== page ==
The Hot Springs Board of Directors expanded the footprint of the Ouachita Water Treatment Plant on upper Lake Hamilton Tuesday night, approving a contract to purchase 4.53 acres adjacent to the plant's Cozy Acres Road location.
The $113,450 acquisition will be the site for new switchgear controlling the plant's four high-service pumps that push treated water into a distribution system serving a 145-square-mile area. A generator that powers the pumps in the event of a power outage will also be controlled by the new equipment.
"Those high-service pumps are very critical," Monty Ledbetter, the city's utilities director, said. "Without them, we can't pump water to town."
The $20 million bond issue the board approved earlier this year will pay for the roughly $4 million switchgear project. The board awarded a $298,250 to Crist Engineers Inc. last month to design the switchgear and oversee its installation. Ledbetter said Thursday it will take about six months for the manufacturer to build the gear box to the city's specifications.
It will be built off site and located on the property the board approved purchase of Tuesday night. Stone Appraisal Services Inc. valued the parcel at $115,000.
"Everywhere we wanted to put it was on top of a waterline, 36 inches or 42 inches," Ledbetter, explaining why the switchgear cannot be located on the plant's existing footprint, told the board last week. "This is a very important piece of equipment. We didn't want to locate it right on top of one of those big lines.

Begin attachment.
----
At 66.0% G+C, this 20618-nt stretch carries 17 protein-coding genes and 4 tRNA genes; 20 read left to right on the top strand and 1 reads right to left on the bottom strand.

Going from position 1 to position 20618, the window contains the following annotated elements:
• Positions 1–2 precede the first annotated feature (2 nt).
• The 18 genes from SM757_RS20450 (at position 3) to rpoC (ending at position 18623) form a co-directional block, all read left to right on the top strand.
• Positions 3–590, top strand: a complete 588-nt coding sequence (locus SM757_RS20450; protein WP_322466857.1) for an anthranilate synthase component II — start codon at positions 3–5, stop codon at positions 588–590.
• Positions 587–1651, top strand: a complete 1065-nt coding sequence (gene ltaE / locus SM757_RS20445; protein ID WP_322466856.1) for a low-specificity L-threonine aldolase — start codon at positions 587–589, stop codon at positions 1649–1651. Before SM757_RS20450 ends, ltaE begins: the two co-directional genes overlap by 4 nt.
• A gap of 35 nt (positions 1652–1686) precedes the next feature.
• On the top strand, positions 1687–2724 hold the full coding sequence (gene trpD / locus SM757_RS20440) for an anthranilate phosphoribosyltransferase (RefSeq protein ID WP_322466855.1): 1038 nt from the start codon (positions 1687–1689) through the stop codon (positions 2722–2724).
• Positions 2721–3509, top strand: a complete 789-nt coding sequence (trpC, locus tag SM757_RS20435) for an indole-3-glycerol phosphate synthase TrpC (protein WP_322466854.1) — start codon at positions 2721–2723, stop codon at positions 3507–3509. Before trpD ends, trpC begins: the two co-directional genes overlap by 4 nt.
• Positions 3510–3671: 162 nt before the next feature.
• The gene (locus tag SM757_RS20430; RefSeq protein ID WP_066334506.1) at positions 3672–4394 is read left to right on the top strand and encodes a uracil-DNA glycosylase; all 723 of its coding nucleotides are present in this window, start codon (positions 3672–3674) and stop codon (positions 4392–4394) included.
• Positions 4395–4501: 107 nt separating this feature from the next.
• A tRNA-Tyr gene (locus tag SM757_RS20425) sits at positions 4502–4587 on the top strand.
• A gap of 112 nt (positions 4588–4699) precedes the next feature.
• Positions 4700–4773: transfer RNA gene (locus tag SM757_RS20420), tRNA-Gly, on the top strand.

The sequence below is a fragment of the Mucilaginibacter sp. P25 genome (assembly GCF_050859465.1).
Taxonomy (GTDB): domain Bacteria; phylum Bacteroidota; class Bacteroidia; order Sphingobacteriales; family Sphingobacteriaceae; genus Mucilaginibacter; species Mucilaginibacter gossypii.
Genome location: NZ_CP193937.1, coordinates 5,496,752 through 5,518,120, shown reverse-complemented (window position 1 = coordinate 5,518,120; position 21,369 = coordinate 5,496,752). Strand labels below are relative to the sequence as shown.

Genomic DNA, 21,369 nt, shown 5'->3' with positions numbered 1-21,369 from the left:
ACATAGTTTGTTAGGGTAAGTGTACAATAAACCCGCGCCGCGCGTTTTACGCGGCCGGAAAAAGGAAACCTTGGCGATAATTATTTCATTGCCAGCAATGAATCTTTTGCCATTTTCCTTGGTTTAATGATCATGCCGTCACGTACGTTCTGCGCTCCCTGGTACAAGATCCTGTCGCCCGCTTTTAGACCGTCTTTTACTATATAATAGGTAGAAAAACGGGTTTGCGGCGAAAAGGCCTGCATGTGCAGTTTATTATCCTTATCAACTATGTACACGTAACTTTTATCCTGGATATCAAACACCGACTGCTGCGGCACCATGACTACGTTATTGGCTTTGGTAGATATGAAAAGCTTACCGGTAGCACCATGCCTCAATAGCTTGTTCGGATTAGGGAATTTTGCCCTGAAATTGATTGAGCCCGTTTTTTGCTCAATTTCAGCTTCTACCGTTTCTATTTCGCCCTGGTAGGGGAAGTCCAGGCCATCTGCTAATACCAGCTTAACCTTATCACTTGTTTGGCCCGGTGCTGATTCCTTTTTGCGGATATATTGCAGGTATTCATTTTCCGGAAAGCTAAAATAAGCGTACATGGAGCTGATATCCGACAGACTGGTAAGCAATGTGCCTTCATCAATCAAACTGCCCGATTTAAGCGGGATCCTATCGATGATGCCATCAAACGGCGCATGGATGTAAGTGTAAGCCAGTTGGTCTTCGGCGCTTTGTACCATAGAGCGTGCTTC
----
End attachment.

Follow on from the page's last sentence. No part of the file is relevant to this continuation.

"We were going to have to put it in an area we already own, but it was farther away and it was going to cost us probably $100,000 to run the electrical lines to it and back to the generator. The new location is within 30 or 40 feet of the existing gear box that we're replacing, so it made sense for us to purchase the piece of property and put the switchgear box there."
The property, located east of the plant on the other side of Cozy Acres, also gives the city the option to expand the plant, Ledbetter said. Backwash ponds holding treated water that has been used to clean the plant's filters need to be enlarged, Ledbetter said. The new property could accommodate that.
The city has a permit through the Arkansas Department of Environmental Quality to discharge the backwash into Glazypeau Creek, which empties downstream of the plant intake on upper Lake Hamilton. Ledbetter said the city gets credited for returning the backwash to the lake, reducing withdrawal fees Arkansas Entergy Inc. assesses.
Per the withdrawal agreement, the city can take up to 30 million gallons a day but is restricted to a 20-mgd average calculated over a rolling 90-day period. The Arkansas Department of Health has assigned the Ouachita Plant a 21-mgd rating.Local on 08/10/2018
Print Headline: Board approves property purchase